Just Read: Dietary carbohydrate restriction as the first approach in diabetes management: critical review and evidence base.

This paper, published 2 years ago (I’m still catching up), is a peer-reviewed listicle which presents 12 points of evidence challenging the conventional treatment approach of high-carbohydrate, low-fat diets for people with diabetes.

12 Points of Evidence

And…it’s all here. The 12 points are laid out logically so I don’t need to repeat them. Some of the key questions that people have are answered here:

  • What’s the definition of a low carbohydrate diet?
  • Is the diabetes-reversing effect of this diet based on weight loss alone? (no)
  • Why does an increase in fat intake actually decrease circulating triglycerides (you aren’t what you eat, you are what your body does with what you eat) and improve lipid profiles?
  • Is saturated fat bad for you? (the evidence has not shown this to be the case)

The most salient feature of both diseases (Type 1 and 2 diabetes) is hyperglycemia and the intuitive idea that reducing carbohydrate would amelio- rate this symptom is borne out by experiment with no significant exceptions…The ascendancy of the low-fat paradigm meant that the fat that would replace the carbohydrate that was removed was now perceived as a greater threat, admittedly long term, than the immediate benefit from improvement in glycemia.

The results of people eating a low-carbohydrate diet without weight loss on their blood sugar control. Feinman RD, Pogozelski WK, Astrup A, Bernstein RK, Fine EJ, Westman EC, et al. Dietary carbohydrate restriction as the first approach in diabetes management: critical review and evidence base. Nutrition [Internet]. Elsevier; 2015 Jan 1 [cited 2017 Dec 12];31(1):1–13.
Shared under CC BY-NC-ND license (http://creativecommons.org/licenses/by-nc-nd/3.0/)

A key question that’s also asked and answered is which diet is really unconventional? Is the low-fat diet or the low-carb diet. If you look at the history of diabetes management pre-insulin (carbohydrate restriction, see: Just Read: Diabetic Cookery, Rebecca Oppenheimer, 1917 (!) ) or the evidence behind changing dietary recommendations in 1977 to favor carbohydrates over fat (not there), the unconventional treatment is probably the high carbohydrate diet.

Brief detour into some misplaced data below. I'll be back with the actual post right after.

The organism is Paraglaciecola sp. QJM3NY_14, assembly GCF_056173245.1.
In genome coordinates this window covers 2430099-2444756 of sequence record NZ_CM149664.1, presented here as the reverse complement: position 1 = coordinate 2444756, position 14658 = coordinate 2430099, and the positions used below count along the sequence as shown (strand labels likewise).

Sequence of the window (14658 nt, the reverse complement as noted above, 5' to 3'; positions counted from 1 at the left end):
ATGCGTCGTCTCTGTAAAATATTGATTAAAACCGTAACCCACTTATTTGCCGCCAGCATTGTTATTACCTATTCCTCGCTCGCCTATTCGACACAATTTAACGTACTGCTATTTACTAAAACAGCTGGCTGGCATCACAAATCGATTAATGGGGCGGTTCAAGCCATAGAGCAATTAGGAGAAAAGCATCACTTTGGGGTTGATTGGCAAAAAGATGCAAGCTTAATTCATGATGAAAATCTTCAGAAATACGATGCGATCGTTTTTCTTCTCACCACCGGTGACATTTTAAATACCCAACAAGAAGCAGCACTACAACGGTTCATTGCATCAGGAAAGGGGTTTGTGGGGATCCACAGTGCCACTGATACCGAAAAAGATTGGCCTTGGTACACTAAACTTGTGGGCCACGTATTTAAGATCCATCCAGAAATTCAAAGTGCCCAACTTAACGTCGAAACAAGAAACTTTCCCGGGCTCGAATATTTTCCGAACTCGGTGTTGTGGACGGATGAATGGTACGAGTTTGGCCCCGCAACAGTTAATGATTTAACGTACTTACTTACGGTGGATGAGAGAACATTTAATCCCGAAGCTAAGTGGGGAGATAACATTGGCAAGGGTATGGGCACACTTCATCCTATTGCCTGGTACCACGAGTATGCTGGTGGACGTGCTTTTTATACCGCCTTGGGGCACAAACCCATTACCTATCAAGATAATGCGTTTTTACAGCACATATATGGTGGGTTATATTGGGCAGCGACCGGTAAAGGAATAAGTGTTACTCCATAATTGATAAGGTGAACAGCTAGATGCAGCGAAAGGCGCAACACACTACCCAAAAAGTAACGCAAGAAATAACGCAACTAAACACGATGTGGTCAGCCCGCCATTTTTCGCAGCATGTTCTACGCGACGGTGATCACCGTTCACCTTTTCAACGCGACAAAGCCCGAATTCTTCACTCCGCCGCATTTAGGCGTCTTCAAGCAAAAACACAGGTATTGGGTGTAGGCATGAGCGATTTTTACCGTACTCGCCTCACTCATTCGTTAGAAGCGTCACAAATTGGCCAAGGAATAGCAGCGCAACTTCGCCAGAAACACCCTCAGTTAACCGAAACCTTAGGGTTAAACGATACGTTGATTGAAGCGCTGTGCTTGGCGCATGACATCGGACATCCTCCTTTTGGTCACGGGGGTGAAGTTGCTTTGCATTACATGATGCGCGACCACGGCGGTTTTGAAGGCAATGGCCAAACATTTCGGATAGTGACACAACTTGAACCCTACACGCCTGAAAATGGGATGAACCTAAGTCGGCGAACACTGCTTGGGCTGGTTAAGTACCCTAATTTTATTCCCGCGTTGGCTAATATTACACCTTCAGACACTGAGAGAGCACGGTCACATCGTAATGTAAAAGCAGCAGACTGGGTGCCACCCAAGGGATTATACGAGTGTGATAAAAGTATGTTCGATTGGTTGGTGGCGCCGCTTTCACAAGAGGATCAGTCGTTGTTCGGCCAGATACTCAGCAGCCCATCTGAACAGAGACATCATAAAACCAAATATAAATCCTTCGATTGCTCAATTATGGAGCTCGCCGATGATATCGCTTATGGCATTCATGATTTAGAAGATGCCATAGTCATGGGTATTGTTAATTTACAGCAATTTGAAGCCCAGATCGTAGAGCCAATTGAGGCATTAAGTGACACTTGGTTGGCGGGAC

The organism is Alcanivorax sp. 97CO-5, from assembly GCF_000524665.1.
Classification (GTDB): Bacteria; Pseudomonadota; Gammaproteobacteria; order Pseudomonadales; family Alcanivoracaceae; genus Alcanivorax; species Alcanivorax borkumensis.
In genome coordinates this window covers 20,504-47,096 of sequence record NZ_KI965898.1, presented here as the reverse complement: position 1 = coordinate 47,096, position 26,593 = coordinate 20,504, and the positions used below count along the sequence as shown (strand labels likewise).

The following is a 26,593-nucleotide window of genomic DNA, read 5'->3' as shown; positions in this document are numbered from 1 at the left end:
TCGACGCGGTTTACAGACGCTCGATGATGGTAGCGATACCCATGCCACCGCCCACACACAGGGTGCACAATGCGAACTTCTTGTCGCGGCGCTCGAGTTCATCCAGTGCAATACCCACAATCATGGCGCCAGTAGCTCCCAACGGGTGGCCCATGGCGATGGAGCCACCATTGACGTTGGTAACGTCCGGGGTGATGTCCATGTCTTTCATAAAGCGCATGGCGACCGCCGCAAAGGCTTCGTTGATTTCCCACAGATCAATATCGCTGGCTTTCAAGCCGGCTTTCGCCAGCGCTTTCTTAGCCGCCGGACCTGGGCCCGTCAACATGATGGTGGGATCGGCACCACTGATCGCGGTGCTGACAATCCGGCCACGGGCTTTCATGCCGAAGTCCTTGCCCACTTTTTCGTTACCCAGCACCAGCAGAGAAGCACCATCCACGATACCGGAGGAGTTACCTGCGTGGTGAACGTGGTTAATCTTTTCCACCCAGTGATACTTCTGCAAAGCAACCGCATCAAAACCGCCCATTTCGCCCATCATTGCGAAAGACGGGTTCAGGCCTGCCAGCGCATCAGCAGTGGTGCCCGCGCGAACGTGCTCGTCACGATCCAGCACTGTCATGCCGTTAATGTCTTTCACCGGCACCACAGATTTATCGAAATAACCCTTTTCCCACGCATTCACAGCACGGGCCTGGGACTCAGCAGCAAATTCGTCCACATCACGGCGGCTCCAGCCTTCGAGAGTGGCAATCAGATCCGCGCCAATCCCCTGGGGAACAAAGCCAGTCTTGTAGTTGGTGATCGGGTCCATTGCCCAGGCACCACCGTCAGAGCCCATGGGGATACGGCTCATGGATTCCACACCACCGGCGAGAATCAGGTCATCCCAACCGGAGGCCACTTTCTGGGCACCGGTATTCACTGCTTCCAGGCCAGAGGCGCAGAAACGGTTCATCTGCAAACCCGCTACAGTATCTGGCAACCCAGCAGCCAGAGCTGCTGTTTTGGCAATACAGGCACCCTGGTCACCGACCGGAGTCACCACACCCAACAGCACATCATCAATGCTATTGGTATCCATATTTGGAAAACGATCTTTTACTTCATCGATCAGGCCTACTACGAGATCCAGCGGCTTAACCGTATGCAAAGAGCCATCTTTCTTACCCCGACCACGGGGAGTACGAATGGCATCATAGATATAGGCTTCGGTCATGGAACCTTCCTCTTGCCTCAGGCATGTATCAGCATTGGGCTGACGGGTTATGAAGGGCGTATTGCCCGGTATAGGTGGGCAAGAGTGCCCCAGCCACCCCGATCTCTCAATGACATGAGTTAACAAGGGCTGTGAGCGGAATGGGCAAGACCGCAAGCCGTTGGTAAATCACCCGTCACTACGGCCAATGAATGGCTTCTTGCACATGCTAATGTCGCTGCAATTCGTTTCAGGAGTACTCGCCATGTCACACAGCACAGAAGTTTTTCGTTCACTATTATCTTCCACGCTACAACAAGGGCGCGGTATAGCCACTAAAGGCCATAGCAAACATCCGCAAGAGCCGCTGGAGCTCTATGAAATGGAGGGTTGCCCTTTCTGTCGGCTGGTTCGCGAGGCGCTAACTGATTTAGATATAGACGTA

Very helpful image – what is a low carbohydrate diet, exactly? Feinman RD, Pogozelski WK, Astrup A, Bernstein RK, Fine EJ, Westman EC, et al. Dietary carbohydrate restriction as the first approach in diabetes management: critical review and evidence base. Nutrition [Internet]. Elsevier; 2015 Jan 1 [cited 2017 Dec 12];31(1):1–13.
Shared under CC BY-NC-ND license (http://creativecommons.org/licenses/by-nc-nd/3.0/)

Declarations

Several (not all) of authors declare potential conflicts. In this exploration these sections are really important to read:

RDF wrote the original draft and incorporated changes and corrections from the other authors. All authors approved the final manuscript. AA is con- sultant/member of advisory boards for the Dutch Beer Knowledge Institute, NL, Global Dairy Platform, USA, Jenny Craig, USA, McCain Foods Limited, USA, McDonald’s, USA, and Gerson Lehrman Group, USA (ad hoc consultant for clients). He is recipient of honoraria and travel grants as speaker for a wide range of Danish and international concerns. He has conducted research funded by a number of organizations with interests in the food production and marketing sector. RDF writes reviews for Fleishman-Hillard, whose client is the Corn Refiners Association and he has received grant support from the Veronica and Robert C. Atkins Foundation. EJF has received grant support from the Veronica and Robert C. Atkins Foundation. TK sits on an advisory board for Eli Lilly and gives lectures for Lilly about the diabetic diet. NW has written popular-audience books on low-carbohydrate diets and is a consultant and promoter for Leberfasten/Hepafast, a specific low-carbohydrate meal replacement program. JW is on the Scientific Advisory Board of Atkins Nutritionals Inc. with paid retainer, honoraria, and travel costs. None of the other authors have anything to declare.